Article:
This Week at Physics








R. G. Herb Condensed Matter Seminars 

<< Fall 2016  Fall 2017 >>  
Subscribe your calendar or receive email announcements of events 
Event Number 4455
Monday, March 20th, 2017
 Revealing quantum behavior with coupled superconducting devices
 Time: 10:00 am
 Place: 5310 Chamberlin
 Speaker: Prof. Nadav Katz, Racah Institute of Physics, Hebrew University of Jerusalem
 Abstract: I will present two projects, based on coupled superconducting resonator devices:
1. Atomic sized twolevel systems (TLSs) in dielectrics are known as a major source of loss in superconducting devices, particularly due to frequency noise. However, the induced frequency shifts on the devices, even by far offresonance TLSs, is often suppressed by symmetry when standard singletone spectroscopy is used. We introduce a twotone spectroscopy on the normal modes of a pair of coupled superconducting coplanar waveguide resonators to uncover this effect by asymmetric saturation. Together with an appropriate generalized saturation model this enables us to extract the average singlephoton Rabi frequency of dominant TLSs to be Ω0/2π≈79 kHz. At high photon numbers we observe an enhanced sensitivity to nonlinear kinetic inductance when using the twotone method and estimate the value of the Kerr coefficient as K/2π≈−1×10−4 Hz/photon. Furthermore, the lifetime of each resonance can be controlled (increased) by pumping of the other mode as demonstrated both experimentally and theoretically.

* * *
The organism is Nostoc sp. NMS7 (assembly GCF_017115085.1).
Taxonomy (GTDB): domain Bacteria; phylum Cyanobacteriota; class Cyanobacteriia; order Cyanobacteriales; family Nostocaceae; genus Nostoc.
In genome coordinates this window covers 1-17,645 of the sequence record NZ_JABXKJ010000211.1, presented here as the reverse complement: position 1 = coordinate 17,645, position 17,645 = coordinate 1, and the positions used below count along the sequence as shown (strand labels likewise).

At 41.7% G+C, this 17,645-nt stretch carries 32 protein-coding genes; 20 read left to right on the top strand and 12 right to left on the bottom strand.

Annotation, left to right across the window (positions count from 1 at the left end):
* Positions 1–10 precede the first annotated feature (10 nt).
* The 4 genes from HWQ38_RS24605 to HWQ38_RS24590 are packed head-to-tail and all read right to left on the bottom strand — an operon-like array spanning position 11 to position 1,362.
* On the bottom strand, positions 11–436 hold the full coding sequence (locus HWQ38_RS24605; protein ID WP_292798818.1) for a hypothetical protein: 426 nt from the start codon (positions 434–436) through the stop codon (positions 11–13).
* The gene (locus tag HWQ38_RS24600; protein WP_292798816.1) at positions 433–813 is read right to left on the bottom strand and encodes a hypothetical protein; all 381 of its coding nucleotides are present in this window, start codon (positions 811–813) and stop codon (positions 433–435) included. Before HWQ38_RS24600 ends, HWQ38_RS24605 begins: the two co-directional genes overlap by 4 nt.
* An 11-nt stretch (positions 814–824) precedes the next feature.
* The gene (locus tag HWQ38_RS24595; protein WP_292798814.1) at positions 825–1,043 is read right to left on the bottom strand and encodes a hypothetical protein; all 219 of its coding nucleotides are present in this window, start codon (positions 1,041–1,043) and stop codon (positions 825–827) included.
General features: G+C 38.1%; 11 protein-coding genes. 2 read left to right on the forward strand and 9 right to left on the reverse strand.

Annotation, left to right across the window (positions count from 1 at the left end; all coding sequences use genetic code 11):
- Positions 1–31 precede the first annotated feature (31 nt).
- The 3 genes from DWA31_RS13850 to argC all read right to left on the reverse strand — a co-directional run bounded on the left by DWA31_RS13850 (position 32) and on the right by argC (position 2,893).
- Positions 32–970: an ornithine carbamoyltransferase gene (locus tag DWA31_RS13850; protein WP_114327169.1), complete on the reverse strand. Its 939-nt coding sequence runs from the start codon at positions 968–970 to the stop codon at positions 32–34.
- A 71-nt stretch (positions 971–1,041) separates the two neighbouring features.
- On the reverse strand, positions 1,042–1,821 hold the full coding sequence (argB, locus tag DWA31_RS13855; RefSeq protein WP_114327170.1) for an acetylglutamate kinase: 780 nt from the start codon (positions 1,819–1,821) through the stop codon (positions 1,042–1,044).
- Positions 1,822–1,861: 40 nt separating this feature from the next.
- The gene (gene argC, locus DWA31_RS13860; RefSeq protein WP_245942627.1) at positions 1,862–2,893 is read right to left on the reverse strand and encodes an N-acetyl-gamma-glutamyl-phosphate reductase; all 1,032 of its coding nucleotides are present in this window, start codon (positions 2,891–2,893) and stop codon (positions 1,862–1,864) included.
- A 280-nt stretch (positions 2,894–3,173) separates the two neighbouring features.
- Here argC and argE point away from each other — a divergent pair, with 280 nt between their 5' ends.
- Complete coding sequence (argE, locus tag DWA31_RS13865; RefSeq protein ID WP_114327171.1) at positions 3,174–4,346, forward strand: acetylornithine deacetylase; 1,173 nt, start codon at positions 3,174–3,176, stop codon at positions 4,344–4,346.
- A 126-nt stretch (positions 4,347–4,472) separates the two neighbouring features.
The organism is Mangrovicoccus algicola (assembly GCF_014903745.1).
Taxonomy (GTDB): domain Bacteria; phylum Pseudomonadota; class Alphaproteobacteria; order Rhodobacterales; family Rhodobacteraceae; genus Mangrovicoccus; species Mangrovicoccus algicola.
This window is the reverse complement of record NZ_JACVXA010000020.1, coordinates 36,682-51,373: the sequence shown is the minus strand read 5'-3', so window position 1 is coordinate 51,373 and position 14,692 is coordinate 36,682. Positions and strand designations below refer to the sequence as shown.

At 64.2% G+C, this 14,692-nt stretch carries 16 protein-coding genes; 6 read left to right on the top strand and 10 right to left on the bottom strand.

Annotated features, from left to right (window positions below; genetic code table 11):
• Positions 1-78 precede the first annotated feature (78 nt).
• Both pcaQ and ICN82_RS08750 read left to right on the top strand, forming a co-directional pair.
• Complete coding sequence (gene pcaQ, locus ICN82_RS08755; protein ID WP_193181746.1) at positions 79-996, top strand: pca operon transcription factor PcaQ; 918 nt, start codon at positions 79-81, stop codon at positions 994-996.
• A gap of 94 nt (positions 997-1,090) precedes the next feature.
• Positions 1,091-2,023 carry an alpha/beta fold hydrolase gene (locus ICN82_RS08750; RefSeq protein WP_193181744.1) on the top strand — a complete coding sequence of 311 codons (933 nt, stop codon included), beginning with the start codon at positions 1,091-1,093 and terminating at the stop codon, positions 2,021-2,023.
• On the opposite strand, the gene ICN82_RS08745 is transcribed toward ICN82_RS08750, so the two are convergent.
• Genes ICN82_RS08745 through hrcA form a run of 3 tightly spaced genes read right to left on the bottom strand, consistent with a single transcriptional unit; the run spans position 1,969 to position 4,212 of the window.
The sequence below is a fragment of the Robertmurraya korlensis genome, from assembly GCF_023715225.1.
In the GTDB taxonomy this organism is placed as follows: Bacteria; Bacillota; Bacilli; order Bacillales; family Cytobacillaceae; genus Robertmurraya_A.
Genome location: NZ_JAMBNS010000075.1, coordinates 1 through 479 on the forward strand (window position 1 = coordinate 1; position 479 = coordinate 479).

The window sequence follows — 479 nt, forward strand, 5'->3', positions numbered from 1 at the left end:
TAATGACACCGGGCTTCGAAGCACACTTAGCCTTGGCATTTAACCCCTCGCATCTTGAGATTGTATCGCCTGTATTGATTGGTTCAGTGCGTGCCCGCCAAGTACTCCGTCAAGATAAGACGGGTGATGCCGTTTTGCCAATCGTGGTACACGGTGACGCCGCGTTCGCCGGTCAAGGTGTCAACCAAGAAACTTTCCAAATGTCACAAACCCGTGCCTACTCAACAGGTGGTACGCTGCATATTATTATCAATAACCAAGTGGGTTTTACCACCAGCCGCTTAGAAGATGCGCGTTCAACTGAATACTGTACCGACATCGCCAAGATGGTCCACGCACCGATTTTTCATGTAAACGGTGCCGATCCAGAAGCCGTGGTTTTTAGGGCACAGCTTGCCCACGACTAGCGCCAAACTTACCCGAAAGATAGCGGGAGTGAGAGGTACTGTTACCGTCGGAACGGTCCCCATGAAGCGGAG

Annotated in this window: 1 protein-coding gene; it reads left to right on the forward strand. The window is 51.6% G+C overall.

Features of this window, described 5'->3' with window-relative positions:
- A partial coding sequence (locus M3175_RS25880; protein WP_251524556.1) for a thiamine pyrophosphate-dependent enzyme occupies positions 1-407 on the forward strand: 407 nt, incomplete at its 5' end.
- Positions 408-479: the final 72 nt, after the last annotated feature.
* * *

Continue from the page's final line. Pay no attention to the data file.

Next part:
2. Multiple bosons undergoing coherent evolution in a coupled network of resonators constitute a socalled quantum walk system. The simplest example of such a twoparticle interference is the celebrated HongOuMandel interference. When scaling to larger boson numbers, simulating the exact distribution of bosons has been shown, under reasonable assumptions, to be exponentially hard. We analyze the feasibility and expected performance of a globally connected superconducting resonator based quantum walk system, using the known characteristics of stateoftheart components. We simulate the sensitivity of such a system to decay processes and to perturbations and compare with coherent input states.  Host: McDermott
 Add this event to your calendar